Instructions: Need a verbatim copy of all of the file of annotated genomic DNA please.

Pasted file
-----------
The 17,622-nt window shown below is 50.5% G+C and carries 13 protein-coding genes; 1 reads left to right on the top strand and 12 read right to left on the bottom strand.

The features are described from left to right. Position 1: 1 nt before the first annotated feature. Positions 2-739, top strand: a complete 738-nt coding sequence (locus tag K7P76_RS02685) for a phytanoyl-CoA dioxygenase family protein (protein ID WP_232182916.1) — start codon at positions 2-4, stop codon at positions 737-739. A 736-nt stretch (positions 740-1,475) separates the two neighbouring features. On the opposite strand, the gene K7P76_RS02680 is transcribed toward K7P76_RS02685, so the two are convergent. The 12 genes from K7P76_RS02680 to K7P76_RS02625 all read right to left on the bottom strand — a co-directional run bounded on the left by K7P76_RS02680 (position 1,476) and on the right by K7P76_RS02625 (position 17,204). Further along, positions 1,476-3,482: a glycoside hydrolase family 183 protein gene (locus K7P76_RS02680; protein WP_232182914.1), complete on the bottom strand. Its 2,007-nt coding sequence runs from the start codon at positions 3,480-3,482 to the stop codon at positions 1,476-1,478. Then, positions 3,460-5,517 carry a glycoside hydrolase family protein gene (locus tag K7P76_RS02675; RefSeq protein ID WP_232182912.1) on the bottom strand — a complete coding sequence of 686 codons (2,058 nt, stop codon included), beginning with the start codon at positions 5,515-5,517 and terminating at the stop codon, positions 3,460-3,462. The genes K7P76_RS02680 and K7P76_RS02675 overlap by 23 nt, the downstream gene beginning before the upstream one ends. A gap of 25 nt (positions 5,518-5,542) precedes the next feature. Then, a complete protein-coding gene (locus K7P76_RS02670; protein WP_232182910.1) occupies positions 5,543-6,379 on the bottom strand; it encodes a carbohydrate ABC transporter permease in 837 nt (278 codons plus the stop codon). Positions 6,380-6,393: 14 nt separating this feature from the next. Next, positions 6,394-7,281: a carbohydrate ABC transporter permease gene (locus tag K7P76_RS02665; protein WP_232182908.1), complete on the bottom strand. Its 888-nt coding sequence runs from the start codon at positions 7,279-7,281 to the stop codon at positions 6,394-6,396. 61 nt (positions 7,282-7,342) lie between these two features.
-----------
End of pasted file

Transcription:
The 17,622-nt window shown below is 50.5% G+C and carries 13 protein-coding genes; 1 reads left to right on the top strand and 12 read right to left on the bottom strand.

The features are described from left to right. Position 1: 1 nt before the first annotated feature. Positions 2-739, top strand: a complete 738-nt coding sequence (locus tag K7P76_RS02685) for a phytanoyl-CoA dioxygenase family protein (protein ID WP_232182916.1) — start codon at positions 2-4, stop codon at positions 737-739. A 736-nt stretch (positions 740-1,475) separates the two neighbouring features. On the opposite strand, the gene K7P76_RS02680 is transcribed toward K7P76_RS02685, so the two are convergent. The 12 genes from K7P76_RS02680 to K7P76_RS02625 all read right to left on the bottom strand — a co-directional run bounded on the left by K7P76_RS02680 (position 1,476) and on the right by K7P76_RS02625 (position 17,204). Further along, positions 1,476-3,482: a glycoside hydrolase family 183 protein gene (locus K7P76_RS02680; protein WP_232182914.1), complete on the bottom strand. Its 2,007-nt coding sequence runs from the start codon at positions 3,480-3,482 to the stop codon at positions 1,476-1,478. Then, positions 3,460-5,517 carry a glycoside hydrolase family protein gene (locus tag K7P76_RS02675; RefSeq protein ID WP_232182912.1) on the bottom strand — a complete coding sequence of 686 codons (2,058 nt, stop codon included), beginning with the start codon at positions 5,515-5,517 and terminating at the stop codon, positions 3,460-3,462. The genes K7P76_RS02680 and K7P76_RS02675 overlap by 23 nt, the downstream gene beginning before the upstream one ends. A gap of 25 nt (positions 5,518-5,542) precedes the next feature. Then, a complete protein-coding gene (locus K7P76_RS02670; protein WP_232182910.1) occupies positions 5,543-6,379 on the bottom strand; it encodes a carbohydrate ABC transporter permease in 837 nt (278 codons plus the stop codon). Positions 6,380-6,393: 14 nt separating this feature from the next. Next, positions 6,394-7,281: a carbohydrate ABC transporter permease gene (locus tag K7P76_RS02665; protein WP_232182908.1), complete on the bottom strand. Its 888-nt coding sequence runs from the start codon at positions 7,279-7,281 to the stop codon at positions 6,394-6,396. 61 nt (positions 7,282-7,342) lie between these two features.